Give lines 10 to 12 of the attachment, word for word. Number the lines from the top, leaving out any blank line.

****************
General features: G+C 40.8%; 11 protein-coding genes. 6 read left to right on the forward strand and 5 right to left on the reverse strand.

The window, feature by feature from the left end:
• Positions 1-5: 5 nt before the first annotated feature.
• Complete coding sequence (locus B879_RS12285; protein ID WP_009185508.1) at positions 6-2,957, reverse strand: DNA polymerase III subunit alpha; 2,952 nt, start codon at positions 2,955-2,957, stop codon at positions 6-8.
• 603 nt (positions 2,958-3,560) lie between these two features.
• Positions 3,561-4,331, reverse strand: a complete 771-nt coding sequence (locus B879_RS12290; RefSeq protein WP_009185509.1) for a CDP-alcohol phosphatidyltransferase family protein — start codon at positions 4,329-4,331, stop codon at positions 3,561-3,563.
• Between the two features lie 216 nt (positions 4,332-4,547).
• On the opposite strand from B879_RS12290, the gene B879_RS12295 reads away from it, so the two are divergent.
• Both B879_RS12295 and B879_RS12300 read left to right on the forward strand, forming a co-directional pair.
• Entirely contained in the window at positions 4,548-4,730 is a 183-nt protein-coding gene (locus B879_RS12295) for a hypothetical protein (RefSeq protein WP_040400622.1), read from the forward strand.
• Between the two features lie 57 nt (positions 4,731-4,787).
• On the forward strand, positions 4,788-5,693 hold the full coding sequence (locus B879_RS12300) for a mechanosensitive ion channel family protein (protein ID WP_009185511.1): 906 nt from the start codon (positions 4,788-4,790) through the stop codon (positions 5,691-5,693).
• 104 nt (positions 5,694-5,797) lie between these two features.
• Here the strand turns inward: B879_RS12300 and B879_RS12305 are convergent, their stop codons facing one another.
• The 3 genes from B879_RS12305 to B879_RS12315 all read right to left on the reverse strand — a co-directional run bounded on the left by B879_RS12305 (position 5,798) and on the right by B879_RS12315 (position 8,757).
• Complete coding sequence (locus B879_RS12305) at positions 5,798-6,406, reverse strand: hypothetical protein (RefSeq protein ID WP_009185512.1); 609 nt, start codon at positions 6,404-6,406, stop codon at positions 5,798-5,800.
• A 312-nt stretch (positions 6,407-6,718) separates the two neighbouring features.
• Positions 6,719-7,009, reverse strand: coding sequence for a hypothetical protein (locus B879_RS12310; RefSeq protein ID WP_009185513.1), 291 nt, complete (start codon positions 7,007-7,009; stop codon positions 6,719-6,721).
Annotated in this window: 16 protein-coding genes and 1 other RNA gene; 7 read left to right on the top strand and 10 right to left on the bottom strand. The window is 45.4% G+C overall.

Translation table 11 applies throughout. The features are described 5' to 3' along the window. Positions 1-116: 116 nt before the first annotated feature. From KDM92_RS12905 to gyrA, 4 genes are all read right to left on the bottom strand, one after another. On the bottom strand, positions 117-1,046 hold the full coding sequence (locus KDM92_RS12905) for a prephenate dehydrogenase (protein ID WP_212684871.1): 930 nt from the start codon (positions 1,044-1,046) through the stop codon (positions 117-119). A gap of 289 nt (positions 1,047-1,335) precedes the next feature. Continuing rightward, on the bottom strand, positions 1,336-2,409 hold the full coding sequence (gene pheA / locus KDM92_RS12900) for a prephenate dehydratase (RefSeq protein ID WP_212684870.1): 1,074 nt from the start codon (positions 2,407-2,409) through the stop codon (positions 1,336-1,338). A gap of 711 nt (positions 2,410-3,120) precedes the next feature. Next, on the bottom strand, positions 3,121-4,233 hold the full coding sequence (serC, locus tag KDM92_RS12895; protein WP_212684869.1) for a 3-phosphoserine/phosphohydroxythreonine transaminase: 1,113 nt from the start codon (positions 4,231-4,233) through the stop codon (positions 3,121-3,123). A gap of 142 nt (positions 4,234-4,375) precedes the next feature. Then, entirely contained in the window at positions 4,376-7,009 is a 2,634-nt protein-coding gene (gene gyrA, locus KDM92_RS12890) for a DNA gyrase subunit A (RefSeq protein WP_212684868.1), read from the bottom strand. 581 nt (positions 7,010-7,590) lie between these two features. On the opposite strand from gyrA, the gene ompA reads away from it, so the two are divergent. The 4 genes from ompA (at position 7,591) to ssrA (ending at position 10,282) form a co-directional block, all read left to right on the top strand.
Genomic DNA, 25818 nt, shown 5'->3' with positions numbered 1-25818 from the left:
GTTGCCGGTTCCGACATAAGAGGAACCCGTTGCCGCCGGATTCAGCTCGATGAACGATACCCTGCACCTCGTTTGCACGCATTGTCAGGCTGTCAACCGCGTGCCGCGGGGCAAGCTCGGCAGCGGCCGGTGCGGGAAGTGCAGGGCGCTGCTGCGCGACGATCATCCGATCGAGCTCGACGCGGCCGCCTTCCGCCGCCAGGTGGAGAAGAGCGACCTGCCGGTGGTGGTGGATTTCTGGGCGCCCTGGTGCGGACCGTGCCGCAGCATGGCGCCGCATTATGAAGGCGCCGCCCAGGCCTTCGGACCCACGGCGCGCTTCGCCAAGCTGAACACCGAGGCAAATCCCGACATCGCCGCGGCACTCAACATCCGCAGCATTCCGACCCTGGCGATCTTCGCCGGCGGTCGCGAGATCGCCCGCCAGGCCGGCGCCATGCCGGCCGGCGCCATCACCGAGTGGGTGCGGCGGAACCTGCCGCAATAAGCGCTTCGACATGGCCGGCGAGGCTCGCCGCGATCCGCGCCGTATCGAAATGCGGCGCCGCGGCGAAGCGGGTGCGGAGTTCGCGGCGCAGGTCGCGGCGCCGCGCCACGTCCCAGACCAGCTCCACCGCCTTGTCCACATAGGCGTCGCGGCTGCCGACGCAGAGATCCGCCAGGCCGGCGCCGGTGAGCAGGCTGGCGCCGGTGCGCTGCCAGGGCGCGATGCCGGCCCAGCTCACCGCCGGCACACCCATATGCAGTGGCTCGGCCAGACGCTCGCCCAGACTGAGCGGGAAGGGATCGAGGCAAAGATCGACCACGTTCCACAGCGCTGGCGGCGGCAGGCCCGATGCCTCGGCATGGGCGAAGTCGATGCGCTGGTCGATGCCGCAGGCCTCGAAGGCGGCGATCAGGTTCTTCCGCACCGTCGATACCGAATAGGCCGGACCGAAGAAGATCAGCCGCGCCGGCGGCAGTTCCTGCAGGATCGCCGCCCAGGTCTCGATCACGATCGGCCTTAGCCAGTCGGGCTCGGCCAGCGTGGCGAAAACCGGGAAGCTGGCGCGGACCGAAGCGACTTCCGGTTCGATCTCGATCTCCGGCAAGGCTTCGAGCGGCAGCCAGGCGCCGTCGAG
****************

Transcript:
• Entirely contained in the window at positions 4,548-4,730 is a 183-nt protein-coding gene (locus B879_RS12295) for a hypothetical protein (RefSeq protein WP_040400622.1), read from the forward strand.
• Between the two features lie 57 nt (positions 4,731-4,787).
• On the forward strand, positions 4,788-5,693 hold the full coding sequence (locus B879_RS12300) for a mechanosensitive ion channel family protein (protein ID WP_009185511.1): 906 nt from the start codon (positions 4,788-4,790) through the stop codon (positions 5,691-5,693).